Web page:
The FAA's Relationship With Airlines And Manufacturers Is Under Scrutiny, Again The Federal Aviation Administration regulates and oversees aviation in the United States. But it can also be a cozy relationship, as it works closely with airlines and manufacturers.
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The FAA's Relationship With Airlines And Manufacturers Is Under Scrutiny, Again

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The FAA's Relationship With Airlines And Manufacturers Is Under Scrutiny, Again

The FAA's Relationship With Airlines And Manufacturers Is Under Scrutiny, Again

The FAA's Relationship With Airlines And Manufacturers Is Under Scrutiny, Again

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  • <iframe src="https://www.npr.org/player/embed/703535271/703535323" width="100%" height="290" frameborder="0" scrolling="no" title="NPR embedded audio player">
  • Transcript

The Federal Aviation Administration regulates and oversees aviation in the United States. But it can also be a cozy relationship, as it works closely with airlines and manufacturers.

ARI SHAPIRO, HOST:

Today in Paris, French aviation authorities began examining the cockpit voice and flight data recorders of an Ethiopian Airlines jet. Analysts from the National Transportation Safety Board have joined them as they try to figure out why the Boeing 737 MAX 8 crashed Sunday not long after takeoff.

AUDIE CORNISH, HOST:

Late yesterday, the Federal Aviation Administration ordered the 737 MAX fleet grounded after dozens of countries and airlines had already done so. As NPR's Russell Lewis reports, the FAA's close relationship with the airlines and the manufacturers it regulates is under scrutiny once again.

RUSSELL LEWIS, BYLINE: Today at Ronald Reagan National Airport outside Washington, FAA acting administrator Daniel Elwell was defending his agency's delayed decision to ground the 737 MAX fleet.

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DANIEL ELWELL: The FAA in the U.S. has always acted on data. We're a data-driven organization. We have the safety record we have today based on science, risk analysis and data.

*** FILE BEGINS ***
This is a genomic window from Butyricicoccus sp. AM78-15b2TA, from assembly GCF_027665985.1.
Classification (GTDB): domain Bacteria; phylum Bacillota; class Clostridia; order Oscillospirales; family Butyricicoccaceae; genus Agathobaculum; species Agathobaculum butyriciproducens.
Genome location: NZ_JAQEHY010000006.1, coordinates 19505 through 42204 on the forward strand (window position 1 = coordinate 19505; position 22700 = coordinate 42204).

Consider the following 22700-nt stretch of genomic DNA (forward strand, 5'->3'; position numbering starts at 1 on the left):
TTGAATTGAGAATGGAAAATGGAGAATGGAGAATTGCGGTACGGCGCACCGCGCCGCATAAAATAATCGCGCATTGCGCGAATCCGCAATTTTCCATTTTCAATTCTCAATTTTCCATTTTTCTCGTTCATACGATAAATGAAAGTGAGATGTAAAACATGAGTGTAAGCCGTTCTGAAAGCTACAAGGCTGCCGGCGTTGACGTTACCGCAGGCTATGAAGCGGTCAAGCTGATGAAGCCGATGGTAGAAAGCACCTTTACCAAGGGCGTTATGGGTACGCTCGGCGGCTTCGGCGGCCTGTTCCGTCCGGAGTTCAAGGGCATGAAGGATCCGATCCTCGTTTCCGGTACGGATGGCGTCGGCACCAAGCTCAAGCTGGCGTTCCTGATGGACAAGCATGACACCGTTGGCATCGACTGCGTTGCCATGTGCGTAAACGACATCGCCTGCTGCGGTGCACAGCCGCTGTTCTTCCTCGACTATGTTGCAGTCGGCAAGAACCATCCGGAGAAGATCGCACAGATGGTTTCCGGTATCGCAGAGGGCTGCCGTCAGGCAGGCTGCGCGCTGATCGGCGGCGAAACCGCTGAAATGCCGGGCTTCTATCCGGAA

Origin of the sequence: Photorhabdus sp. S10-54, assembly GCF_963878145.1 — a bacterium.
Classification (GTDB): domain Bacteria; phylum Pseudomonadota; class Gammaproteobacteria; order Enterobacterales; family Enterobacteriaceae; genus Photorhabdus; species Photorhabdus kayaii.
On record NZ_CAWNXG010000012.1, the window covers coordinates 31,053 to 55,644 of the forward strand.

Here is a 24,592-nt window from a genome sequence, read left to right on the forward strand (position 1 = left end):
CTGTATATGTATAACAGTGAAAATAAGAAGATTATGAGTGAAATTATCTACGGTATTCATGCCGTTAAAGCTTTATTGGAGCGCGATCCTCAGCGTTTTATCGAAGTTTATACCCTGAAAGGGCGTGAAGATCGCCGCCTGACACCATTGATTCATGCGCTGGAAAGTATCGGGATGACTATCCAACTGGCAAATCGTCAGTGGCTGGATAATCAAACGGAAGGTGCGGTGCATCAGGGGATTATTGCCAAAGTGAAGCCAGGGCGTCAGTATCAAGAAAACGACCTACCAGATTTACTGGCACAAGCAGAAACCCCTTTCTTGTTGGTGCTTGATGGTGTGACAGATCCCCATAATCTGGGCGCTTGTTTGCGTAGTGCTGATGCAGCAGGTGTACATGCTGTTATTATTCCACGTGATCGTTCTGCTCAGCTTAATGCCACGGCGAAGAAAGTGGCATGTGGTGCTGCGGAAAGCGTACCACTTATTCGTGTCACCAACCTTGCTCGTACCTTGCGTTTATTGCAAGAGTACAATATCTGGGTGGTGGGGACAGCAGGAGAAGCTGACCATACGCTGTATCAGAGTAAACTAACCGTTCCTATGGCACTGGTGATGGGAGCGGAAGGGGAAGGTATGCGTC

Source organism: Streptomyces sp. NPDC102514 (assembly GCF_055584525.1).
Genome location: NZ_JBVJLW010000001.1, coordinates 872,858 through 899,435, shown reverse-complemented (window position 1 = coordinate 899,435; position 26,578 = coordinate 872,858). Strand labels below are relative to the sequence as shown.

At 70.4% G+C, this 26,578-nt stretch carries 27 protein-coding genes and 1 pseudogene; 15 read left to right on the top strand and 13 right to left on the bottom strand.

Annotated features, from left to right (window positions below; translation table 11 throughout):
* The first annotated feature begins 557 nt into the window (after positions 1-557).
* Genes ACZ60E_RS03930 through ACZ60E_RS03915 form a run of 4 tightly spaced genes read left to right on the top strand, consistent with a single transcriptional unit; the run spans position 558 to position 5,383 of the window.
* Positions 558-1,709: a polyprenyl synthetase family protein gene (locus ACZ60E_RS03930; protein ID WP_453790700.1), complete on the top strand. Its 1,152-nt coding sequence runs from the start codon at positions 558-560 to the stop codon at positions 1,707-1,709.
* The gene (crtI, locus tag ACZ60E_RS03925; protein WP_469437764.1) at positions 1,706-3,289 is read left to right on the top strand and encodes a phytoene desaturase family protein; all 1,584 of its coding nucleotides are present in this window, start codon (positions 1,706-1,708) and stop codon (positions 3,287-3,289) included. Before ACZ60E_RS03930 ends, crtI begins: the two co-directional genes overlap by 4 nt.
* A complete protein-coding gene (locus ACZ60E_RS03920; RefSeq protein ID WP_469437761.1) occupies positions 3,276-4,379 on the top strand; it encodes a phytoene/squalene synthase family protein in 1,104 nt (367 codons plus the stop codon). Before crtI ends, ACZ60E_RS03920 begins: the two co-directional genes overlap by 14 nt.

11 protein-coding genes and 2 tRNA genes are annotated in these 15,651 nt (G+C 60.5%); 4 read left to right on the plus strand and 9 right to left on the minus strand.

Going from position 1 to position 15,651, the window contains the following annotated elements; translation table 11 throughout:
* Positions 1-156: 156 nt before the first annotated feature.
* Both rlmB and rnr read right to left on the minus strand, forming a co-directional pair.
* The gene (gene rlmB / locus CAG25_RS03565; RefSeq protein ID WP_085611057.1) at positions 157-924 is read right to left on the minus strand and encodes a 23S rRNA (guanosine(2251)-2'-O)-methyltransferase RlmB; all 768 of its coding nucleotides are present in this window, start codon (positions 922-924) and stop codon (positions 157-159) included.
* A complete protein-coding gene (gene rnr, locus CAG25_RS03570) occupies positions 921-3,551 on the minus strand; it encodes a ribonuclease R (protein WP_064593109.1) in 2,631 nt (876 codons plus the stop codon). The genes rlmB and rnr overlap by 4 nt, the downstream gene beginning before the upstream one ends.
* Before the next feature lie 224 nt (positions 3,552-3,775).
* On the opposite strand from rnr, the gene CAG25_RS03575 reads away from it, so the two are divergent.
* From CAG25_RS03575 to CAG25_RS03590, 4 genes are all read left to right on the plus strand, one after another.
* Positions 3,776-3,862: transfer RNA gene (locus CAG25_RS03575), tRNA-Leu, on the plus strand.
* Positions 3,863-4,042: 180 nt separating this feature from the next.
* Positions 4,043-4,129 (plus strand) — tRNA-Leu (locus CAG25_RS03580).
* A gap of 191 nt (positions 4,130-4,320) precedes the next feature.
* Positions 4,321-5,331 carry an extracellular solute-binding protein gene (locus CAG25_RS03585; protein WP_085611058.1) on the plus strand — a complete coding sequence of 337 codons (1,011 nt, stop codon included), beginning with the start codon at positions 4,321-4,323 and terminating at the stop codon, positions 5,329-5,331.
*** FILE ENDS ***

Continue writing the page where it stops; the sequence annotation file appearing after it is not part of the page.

LEWIS: Elwell was speaking on NPR's Morning Edition. He said the FAA acted yesterday because it received some additional analysis of satellite tracking information. It showed similarities to the flight profile of the Lion Air crash in Indonesia last October. The move could not come soon enough for concerned passengers in the U.S. and amid growing calls from advocates. Bill McGee works for Consumer Reports. He says the FAA needs to be more proactive.

BILL MCGEE: These are systemic problems that the FAA is not the watchdog that it should be - we have found time and again when it comes to airline maintenance and airline operations.

LEWIS: In fact, the FAA houses some inspectors inside facilities of the manufacturers it regulates. It's designed to speed approvals and inspections, but that has long drawn the criticism of Congress.

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JAMES OBERSTAR: FAA needs to rethink its relationship with the airlines and with the other aviation entities which it regulates.

LEWIS: That's the late Minnesota Congressman James Oberstar at a hearing in 2008. The FAA traces its origins back to the 1920s when it became part of the Commerce Department. For decades, the agency referred to the companies it regulated as its customers. That closeness between regulator and regulated isn't necessarily bad, says John Cox. He's a former airline pilot who now leads the consulting group Safety Operating Systems. He says the FAA uses a partnership approach that works.

JOHN COX: So that things that came up, mistakes that get made, improvements that could be made - there is a cooperative effort to address that.

LEWIS: Cox points to the overall safety of aviation in the United States. The last fatal crash of a U.S. airliner was a decade ago. The FAA says it has achieved this record because the agency has continually evolved how it approaches safety oversight. Jim Hall is worried, though. He's a former chairman of the National Transportation Safety Board. The NTSB investigates accidents and makes recommendations for safety improvements.

JIM HALL: All the agencies and the government in Washington, D.C., is captive to the money system that runs the city. So you can't separate that from economics, the revolving door.

LEWIS: Politics aside, the focus remains on trying to understand why a pair of brand new Boeing 737 MAX aircraft crashed under similar circumstances, killing a total of 346 people. Russell Lewis, NPR News.

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